Wasp and hornet stings are a serious threat to public health. Allergic reactions to these venomous insects account for about 225,000 emergency room visits and as many as 100 deaths per year in the U.S. (a mortality rate that may be under-reported due to deaths mistakenly attributed to heart attacks or other causes). Paper wasps, hornets and yellow jackets are more dangerous and unpredictable than honeybees. When these insects are foraging for resources they are seldom aggressive. But when the nest is threatened the colony may launch a coordinated assault on the perceived threat. The attack is facilitated by the release of alarm pheromones, which attract other colony defenders to the intruder.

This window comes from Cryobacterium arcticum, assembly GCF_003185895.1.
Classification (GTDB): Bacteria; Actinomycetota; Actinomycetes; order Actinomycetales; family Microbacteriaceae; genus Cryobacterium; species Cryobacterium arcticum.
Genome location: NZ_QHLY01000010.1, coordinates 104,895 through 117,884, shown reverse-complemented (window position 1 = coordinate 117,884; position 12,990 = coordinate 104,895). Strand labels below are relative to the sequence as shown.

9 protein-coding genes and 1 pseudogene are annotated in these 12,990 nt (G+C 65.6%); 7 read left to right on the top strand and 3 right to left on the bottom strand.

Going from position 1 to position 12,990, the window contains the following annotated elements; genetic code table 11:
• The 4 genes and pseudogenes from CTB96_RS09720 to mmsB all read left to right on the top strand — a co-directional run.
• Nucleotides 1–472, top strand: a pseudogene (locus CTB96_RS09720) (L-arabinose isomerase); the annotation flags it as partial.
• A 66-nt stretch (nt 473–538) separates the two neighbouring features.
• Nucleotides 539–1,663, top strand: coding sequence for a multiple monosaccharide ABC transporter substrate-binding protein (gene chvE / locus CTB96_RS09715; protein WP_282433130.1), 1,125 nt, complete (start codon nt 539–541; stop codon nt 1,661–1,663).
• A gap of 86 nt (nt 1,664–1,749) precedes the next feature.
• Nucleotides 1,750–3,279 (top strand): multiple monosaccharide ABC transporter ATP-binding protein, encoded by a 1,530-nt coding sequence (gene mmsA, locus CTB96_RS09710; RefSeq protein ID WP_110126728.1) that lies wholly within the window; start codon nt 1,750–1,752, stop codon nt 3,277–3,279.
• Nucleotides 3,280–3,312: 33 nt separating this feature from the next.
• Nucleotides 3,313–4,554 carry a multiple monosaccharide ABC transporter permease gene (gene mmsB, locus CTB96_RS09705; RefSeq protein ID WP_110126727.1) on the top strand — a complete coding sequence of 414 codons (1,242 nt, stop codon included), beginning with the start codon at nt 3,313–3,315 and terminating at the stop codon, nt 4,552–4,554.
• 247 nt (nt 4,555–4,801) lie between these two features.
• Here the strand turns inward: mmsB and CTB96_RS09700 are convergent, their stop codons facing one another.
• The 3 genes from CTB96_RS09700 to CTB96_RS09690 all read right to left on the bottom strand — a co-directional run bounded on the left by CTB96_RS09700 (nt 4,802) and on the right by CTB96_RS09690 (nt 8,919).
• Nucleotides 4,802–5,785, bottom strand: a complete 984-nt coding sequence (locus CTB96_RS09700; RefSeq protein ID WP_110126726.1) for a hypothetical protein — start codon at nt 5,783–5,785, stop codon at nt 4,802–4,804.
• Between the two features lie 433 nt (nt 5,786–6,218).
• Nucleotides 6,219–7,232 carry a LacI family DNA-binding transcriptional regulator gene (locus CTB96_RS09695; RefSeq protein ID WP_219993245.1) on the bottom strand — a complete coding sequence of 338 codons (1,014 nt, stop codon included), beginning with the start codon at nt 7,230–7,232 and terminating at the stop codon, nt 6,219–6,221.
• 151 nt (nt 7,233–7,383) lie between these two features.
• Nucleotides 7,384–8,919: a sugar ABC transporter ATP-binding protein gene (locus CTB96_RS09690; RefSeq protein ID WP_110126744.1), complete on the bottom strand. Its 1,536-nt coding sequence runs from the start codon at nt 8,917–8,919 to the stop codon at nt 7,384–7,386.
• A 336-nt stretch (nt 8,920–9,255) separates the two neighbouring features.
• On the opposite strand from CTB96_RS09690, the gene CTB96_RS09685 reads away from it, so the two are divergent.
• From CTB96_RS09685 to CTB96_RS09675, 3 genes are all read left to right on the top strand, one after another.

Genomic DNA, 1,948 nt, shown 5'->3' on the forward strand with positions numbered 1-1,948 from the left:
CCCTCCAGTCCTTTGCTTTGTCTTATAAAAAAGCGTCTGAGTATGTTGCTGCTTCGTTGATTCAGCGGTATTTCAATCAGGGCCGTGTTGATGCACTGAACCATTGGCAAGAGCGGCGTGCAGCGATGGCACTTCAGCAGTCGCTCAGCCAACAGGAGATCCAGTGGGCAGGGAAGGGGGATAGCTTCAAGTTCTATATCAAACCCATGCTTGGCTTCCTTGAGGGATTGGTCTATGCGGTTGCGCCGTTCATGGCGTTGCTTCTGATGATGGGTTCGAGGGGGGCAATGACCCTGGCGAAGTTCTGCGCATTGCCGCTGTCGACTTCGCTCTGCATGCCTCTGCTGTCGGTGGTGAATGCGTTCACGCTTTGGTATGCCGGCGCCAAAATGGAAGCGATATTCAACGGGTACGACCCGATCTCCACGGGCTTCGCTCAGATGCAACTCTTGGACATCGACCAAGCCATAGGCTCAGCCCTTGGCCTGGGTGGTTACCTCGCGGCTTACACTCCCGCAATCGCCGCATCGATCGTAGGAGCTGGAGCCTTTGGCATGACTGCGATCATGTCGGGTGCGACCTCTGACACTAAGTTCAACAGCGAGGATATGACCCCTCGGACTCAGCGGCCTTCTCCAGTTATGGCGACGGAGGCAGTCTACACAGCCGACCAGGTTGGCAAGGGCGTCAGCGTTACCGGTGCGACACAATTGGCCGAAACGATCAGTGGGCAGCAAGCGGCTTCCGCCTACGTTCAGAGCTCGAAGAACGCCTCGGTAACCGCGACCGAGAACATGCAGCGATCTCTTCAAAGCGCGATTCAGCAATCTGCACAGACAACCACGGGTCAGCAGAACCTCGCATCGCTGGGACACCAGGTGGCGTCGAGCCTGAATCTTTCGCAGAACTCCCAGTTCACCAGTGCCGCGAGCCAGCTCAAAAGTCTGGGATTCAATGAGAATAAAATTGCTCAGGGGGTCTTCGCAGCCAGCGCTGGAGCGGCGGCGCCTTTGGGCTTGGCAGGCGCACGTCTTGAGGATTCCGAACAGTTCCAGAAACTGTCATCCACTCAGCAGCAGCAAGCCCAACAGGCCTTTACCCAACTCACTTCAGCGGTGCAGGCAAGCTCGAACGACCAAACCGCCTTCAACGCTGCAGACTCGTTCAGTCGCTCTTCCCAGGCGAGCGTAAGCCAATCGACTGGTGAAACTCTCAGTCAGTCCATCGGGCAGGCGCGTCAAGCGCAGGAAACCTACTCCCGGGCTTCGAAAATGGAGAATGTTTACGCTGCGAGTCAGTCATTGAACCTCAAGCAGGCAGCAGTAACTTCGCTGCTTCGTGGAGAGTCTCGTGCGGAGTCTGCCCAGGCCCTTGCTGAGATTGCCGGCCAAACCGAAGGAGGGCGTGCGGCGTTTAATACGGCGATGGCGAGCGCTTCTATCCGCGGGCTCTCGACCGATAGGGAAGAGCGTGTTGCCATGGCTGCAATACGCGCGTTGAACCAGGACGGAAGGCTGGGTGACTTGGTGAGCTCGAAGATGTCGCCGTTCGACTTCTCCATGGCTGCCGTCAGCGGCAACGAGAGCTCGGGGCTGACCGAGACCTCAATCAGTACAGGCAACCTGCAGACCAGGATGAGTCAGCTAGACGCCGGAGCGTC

Elimination of wasp and hornet nests should be performed with great care. ‘Folk’ remedies such as dousing nests with gasoline or a garden hose are seldom successful and can result in multiple stings.